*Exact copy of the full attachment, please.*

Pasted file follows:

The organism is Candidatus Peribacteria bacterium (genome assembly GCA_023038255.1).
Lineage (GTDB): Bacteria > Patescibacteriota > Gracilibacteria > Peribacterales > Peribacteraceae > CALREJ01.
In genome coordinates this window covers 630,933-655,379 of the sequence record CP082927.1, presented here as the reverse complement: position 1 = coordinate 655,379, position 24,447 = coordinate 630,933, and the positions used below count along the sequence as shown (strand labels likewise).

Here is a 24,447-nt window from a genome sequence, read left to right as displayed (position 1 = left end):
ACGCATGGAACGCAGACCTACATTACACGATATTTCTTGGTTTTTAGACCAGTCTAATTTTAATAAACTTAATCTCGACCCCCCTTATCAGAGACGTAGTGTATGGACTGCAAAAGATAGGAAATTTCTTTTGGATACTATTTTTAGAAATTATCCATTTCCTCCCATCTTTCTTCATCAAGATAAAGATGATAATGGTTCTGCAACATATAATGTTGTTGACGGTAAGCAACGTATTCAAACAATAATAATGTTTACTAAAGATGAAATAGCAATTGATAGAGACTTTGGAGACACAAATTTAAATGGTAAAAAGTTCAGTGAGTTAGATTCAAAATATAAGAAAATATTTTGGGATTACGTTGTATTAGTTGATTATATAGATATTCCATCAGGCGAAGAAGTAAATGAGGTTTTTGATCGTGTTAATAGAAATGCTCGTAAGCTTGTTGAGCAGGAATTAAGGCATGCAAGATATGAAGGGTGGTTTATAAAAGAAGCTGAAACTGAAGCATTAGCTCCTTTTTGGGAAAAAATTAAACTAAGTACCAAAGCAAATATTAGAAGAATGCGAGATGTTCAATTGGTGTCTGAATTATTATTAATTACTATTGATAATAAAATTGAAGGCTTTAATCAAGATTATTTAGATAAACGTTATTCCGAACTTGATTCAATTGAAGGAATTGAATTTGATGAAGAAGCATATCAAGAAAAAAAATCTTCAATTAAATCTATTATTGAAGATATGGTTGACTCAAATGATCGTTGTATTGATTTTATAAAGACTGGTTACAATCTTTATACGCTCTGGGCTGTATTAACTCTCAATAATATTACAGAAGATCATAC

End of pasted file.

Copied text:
The organism is Candidatus Peribacteria bacterium (genome assembly GCA_023038255.1).
Lineage (GTDB): Bacteria > Patescibacteriota > Gracilibacteria > Peribacterales > Peribacteraceae > CALREJ01.
In genome coordinates this window covers 630,933-655,379 of the sequence record CP082927.1, presented here as the reverse complement: position 1 = coordinate 655,379, position 24,447 = coordinate 630,933, and the positions used below count along the sequence as shown (strand labels likewise).

Here is a 24,447-nt window from a genome sequence, read left to right as displayed (position 1 = left end):
ACGCATGGAACGCAGACCTACATTACACGATATTTCTTGGTTTTTAGACCAGTCTAATTTTAATAAACTTAATCTCGACCCCCCTTATCAGAGACGTAGTGTATGGACTGCAAAAGATAGGAAATTTCTTTTGGATACTATTTTTAGAAATTATCCATTTCCTCCCATCTTTCTTCATCAAGATAAAGATGATAATGGTTCTGCAACATATAATGTTGTTGACGGTAAGCAACGTATTCAAACAATAATAATGTTTACTAAAGATGAAATAGCAATTGATAGAGACTTTGGAGACACAAATTTAAATGGTAAAAAGTTCAGTGAGTTAGATTCAAAATATAAGAAAATATTTTGGGATTACGTTGTATTAGTTGATTATATAGATATTCCATCAGGCGAAGAAGTAAATGAGGTTTTTGATCGTGTTAATAGAAATGCTCGTAAGCTTGTTGAGCAGGAATTAAGGCATGCAAGATATGAAGGGTGGTTTATAAAAGAAGCTGAAACTGAAGCATTAGCTCCTTTTTGGGAAAAAATTAAACTAAGTACCAAAGCAAATATTAGAAGAATGCGAGATGTTCAATTGGTGTCTGAATTATTATTAATTACTATTGATAATAAAATTGAAGGCTTTAATCAAGATTATTTAGATAAACGTTATTCCGAACTTGATTCAATTGAAGGAATTGAATTTGATGAAGAAGCATATCAAGAAAAAAAATCTTCAATTAAATCTATTATTGAAGATATGGTTGACTCAAATGATCGTTGTATTGATTTTATAAAGACTGGTTACAATCTTTATACGCTCTGGGCTGTATTAACTCTCAATAATATTACAGAAGATCATAC